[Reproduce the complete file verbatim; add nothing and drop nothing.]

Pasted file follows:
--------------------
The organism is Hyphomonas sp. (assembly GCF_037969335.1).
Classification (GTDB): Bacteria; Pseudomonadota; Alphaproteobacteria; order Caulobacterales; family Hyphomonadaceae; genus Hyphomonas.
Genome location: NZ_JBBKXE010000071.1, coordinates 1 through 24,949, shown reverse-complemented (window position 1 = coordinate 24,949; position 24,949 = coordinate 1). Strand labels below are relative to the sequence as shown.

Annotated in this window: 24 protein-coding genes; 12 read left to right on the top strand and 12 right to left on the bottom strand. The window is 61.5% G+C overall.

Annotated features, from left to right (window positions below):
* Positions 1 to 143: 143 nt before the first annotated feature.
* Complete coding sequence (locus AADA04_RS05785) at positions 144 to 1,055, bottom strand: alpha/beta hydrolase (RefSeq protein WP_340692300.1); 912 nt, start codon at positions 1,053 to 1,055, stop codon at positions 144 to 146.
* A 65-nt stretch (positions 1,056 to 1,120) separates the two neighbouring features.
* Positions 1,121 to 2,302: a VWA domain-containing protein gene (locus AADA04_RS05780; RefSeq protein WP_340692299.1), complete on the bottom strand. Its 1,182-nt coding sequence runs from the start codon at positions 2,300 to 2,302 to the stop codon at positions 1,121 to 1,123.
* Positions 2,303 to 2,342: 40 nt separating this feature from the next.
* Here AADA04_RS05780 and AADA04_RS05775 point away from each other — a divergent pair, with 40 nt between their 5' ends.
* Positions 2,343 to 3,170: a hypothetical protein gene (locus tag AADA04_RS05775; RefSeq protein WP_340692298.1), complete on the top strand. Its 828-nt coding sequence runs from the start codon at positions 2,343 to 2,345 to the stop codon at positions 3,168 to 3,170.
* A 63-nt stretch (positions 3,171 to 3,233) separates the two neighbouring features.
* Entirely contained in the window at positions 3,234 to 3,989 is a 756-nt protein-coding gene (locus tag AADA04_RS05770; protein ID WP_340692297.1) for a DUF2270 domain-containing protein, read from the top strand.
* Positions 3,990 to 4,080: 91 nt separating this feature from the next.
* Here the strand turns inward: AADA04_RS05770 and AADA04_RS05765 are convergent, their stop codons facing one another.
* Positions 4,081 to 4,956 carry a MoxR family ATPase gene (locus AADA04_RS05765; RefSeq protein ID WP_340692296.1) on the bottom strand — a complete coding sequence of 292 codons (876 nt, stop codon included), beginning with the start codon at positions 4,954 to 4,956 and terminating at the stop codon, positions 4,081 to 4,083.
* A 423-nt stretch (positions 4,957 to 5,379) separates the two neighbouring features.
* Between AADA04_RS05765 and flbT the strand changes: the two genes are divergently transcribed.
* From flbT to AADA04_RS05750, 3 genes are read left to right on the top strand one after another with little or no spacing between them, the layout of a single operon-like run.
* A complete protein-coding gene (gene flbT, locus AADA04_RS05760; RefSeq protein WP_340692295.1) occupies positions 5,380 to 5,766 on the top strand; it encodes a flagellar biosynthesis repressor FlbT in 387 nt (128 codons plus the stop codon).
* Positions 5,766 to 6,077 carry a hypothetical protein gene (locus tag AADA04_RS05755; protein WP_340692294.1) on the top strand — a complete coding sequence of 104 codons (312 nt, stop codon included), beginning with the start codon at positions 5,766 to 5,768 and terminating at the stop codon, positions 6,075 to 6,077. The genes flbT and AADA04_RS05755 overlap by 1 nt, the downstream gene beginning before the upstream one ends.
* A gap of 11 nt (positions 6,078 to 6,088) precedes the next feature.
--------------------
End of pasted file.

The organism is Hyphomonas sp. (assembly GCF_037969335.1).
Classification (GTDB): Bacteria; Pseudomonadota; Alphaproteobacteria; order Caulobacterales; family Hyphomonadaceae; genus Hyphomonas.
Genome location: NZ_JBBKXE010000071.1, coordinates 1 through 24,949, shown reverse-complemented (window position 1 = coordinate 24,949; position 24,949 = coordinate 1). Strand labels below are relative to the sequence as shown.

Annotated in this window: 24 protein-coding genes; 12 read left to right on the top strand and 12 right to left on the bottom strand. The window is 61.5% G+C overall.

Annotated features, from left to right (window positions below):
* Positions 1 to 143: 143 nt before the first annotated feature.
* Complete coding sequence (locus AADA04_RS05785) at positions 144 to 1,055, bottom strand: alpha/beta hydrolase (RefSeq protein WP_340692300.1); 912 nt, start codon at positions 1,053 to 1,055, stop codon at positions 144 to 146.
* A 65-nt stretch (positions 1,056 to 1,120) separates the two neighbouring features.
* Positions 1,121 to 2,302: a VWA domain-containing protein gene (locus AADA04_RS05780; RefSeq protein WP_340692299.1), complete on the bottom strand. Its 1,182-nt coding sequence runs from the start codon at positions 2,300 to 2,302 to the stop codon at positions 1,121 to 1,123.
* Positions 2,303 to 2,342: 40 nt separating this feature from the next.
* Here AADA04_RS05780 and AADA04_RS05775 point away from each other — a divergent pair, with 40 nt between their 5' ends.
* Positions 2,343 to 3,170: a hypothetical protein gene (locus tag AADA04_RS05775; RefSeq protein WP_340692298.1), complete on the top strand. Its 828-nt coding sequence runs from the start codon at positions 2,343 to 2,345 to the stop codon at positions 3,168 to 3,170.
* A 63-nt stretch (positions 3,171 to 3,233) separates the two neighbouring features.
* Entirely contained in the window at positions 3,234 to 3,989 is a 756-nt protein-coding gene (locus tag AADA04_RS05770; protein ID WP_340692297.1) for a DUF2270 domain-containing protein, read from the top strand.
* Positions 3,990 to 4,080: 91 nt separating this feature from the next.
* Here the strand turns inward: AADA04_RS05770 and AADA04_RS05765 are convergent, their stop codons facing one another.
* Positions 4,081 to 4,956 carry a MoxR family ATPase gene (locus AADA04_RS05765; RefSeq protein ID WP_340692296.1) on the bottom strand — a complete coding sequence of 292 codons (876 nt, stop codon included), beginning with the start codon at positions 4,954 to 4,956 and terminating at the stop codon, positions 4,081 to 4,083.
* A 423-nt stretch (positions 4,957 to 5,379) separates the two neighbouring features.
* Between AADA04_RS05765 and flbT the strand changes: the two genes are divergently transcribed.
* From flbT to AADA04_RS05750, 3 genes are read left to right on the top strand one after another with little or no spacing between them, the layout of a single operon-like run.
* A complete protein-coding gene (gene flbT, locus AADA04_RS05760; RefSeq protein WP_340692295.1) occupies positions 5,380 to 5,766 on the top strand; it encodes a flagellar biosynthesis repressor FlbT in 387 nt (128 codons plus the stop codon).
* Positions 5,766 to 6,077 carry a hypothetical protein gene (locus tag AADA04_RS05755; protein WP_340692294.1) on the top strand — a complete coding sequence of 104 codons (312 nt, stop codon included), beginning with the start codon at positions 5,766 to 5,768 and terminating at the stop codon, positions 6,075 to 6,077. The genes flbT and AADA04_RS05755 overlap by 1 nt, the downstream gene beginning before the upstream one ends.
* A gap of 11 nt (positions 6,078 to 6,088) precedes the next feature.